Every interaction with the GateGuard, including buzzes and deliveries, results in a photograph that's sent to a dashboard the landlord can view. It's installed in about 1,000 buildings in New York, and there are installations across North America, Europe, South America and Australia.

The surveillance system is also capable of using facial recognition, though Teman said it isn't being used in residential buildings. 

A disclaimer on the GateGuard website reads, "You should understand even if you opt-out of using face recognition instead of an ID number, your building may still have the legal right to film, record, and recognize those who come into the building."

Defending landlords

Teman told CNET that he received backlash over his company's sales pitch to landlords, but he argued that people were misunderstanding GateGuard's intentions in regard to kicking out tenants in rent-regulated apartments. 

"The only thing that we're talking about are people that are outright breaking laws," Teman said, referring to Airbnb hosts and subletters. "Very clearly, it says 'catch and vacate a law-breaking unit.'" 

Teman said illegal Airbnb hosts are the real problem for both landlords and tenants, and suggested the smart home surveillance is welcome because it helps improve conditions for residents.

Outside of Airbnb hosts, subletters and unlisted roommates, Teman said the system could catch regulated-rent tenants hosting brothels and drug dens. GateGuard is installed to monitor hundreds of thousands of apartment units, and he said the surveillance technology has found "dozens" of cases of abuse.

But not everyone welcomes being watched. The tenants in Brooklyn and Manhattan who are fighting their landlords are worried the technology could be used to harass them until they move out of their rent-controlled apartments. 

The GateGuard founder said the surveillance was worth it for protecting landlord investments. 

"If there's 30 people in the building, and there's two people operating an illegal Airbnb, those two people could bankrupt the building," he said. 

Enlarge Image

The pitch email Teman has been sending to landlords.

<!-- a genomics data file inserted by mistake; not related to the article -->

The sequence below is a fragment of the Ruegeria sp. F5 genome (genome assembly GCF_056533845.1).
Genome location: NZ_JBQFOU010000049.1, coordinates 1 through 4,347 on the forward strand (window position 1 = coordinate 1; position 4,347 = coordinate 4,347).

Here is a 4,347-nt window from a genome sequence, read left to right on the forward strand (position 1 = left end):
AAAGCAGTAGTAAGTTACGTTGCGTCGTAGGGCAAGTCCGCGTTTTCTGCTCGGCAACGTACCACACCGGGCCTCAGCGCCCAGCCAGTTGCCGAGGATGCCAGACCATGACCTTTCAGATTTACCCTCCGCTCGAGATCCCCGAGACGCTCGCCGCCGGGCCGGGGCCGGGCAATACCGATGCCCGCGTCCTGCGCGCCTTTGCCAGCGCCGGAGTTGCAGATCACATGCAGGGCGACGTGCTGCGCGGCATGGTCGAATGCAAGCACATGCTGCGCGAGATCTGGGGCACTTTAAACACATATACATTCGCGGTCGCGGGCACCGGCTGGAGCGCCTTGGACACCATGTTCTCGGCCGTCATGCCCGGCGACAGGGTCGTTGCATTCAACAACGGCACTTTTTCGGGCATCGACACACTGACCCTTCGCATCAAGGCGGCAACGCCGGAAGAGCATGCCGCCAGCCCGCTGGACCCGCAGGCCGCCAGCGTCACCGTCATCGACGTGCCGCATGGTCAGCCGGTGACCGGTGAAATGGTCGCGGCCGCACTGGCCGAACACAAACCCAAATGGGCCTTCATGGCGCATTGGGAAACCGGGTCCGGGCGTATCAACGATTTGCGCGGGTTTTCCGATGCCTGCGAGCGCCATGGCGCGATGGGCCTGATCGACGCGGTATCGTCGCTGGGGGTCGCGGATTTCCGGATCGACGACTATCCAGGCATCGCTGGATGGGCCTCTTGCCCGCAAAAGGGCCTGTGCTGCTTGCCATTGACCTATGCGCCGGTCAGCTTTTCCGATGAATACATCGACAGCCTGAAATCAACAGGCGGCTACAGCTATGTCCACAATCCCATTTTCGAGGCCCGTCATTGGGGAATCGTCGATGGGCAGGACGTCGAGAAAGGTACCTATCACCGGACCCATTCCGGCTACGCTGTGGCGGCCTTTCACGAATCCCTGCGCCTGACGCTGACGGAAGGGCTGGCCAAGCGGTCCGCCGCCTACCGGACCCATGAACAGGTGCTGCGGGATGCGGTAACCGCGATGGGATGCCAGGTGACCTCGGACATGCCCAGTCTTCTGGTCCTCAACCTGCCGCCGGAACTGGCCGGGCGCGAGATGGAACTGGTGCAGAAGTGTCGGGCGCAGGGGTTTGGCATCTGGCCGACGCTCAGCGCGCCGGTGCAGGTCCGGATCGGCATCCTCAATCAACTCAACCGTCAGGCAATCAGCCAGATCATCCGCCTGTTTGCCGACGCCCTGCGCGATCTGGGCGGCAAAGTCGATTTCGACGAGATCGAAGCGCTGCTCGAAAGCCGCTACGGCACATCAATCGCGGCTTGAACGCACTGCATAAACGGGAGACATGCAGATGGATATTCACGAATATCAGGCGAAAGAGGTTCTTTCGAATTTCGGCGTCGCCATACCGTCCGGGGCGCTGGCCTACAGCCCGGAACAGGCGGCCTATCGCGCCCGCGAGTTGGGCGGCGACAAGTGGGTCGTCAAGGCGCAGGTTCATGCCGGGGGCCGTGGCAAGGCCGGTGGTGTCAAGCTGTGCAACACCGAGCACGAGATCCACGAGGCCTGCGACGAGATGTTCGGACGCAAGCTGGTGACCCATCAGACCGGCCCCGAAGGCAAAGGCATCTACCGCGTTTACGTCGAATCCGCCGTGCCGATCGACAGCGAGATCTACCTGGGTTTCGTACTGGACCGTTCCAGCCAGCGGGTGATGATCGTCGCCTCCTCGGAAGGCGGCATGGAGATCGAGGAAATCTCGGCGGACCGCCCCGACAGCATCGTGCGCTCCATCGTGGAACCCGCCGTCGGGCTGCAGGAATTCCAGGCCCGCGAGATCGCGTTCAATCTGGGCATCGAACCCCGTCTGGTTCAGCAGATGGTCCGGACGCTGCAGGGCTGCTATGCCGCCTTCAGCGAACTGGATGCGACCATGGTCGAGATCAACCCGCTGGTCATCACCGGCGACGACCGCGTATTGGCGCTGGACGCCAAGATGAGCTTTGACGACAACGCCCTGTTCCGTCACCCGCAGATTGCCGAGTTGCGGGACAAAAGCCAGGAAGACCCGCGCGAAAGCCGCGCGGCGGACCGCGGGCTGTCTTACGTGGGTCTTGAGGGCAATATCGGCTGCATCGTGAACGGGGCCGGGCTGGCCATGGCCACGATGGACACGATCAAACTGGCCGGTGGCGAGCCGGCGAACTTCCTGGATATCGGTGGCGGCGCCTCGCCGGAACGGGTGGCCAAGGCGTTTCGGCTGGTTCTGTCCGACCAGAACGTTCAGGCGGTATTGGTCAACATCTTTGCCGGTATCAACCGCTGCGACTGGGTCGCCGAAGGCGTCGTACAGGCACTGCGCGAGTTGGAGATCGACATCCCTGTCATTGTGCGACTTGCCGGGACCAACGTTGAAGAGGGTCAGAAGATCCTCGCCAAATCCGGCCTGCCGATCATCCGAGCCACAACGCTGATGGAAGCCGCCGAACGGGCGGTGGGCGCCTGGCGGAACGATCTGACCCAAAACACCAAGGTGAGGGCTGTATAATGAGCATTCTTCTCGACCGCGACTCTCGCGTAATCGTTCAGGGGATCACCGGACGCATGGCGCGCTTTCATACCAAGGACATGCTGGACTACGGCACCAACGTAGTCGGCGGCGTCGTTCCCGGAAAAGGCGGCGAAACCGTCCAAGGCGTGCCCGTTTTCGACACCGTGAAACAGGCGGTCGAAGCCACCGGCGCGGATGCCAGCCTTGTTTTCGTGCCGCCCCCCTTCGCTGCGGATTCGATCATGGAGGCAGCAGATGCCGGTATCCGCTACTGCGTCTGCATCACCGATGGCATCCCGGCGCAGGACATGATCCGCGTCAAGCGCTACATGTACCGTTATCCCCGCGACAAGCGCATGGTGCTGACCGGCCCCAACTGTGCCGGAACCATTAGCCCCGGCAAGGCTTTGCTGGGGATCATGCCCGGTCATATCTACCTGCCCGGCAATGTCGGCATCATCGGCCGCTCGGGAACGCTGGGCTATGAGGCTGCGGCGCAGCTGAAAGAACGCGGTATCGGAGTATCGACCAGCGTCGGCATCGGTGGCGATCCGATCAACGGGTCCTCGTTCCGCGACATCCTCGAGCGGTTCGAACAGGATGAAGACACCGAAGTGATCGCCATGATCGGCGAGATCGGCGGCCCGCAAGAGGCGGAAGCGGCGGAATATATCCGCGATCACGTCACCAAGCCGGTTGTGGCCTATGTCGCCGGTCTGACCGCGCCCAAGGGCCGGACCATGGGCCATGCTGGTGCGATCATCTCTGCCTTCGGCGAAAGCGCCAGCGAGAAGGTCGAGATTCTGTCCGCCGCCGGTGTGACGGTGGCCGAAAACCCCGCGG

Alfred Ng/CNET

Surveillance concerns

GateGuard's email pitch specifically targeted landlords in New York looking for ways around the state's new rent stabilization laws passed in June. The law prevented landlords from drastically hiking rents and gave tenants more rights in rent-regulated apartments. 

Despite Teman's specific, step-by-step instructions to get around those rules, Seth Miller, a tenants attorney, said evidence from GateGuard's cameras might not even be admissible in court. 

"A motion-based surveillance camera at a building entrance is not going to be enough to evict a regulated tenant, especially not for subletting, since the camera doesn't know who is a legitimate guest or roommate," Miller said in an email. 

The smart intercom could be used to find apartments with roommates who aren't on the lease, GateGuard's sales team suggested. Because it also keeps a log of every entry, it could identify tenants who weren't frequently home, Teman said. 

This kind of surveillance is what tenants worried the technology would bring to their doorsteps. Anita Lamar lives in a rent-regulated apartment in Brooklyn, and has been part of the fight against her landlord's attempts to install facial recognition. 

She said GateGuard's ad confirmed her concerns about how landlords could use technology to raise rent.

"It's not right, and we as citizens have to put a stop to this," Lamar said. "We don't need Big Brother spying on us where we pay our rent."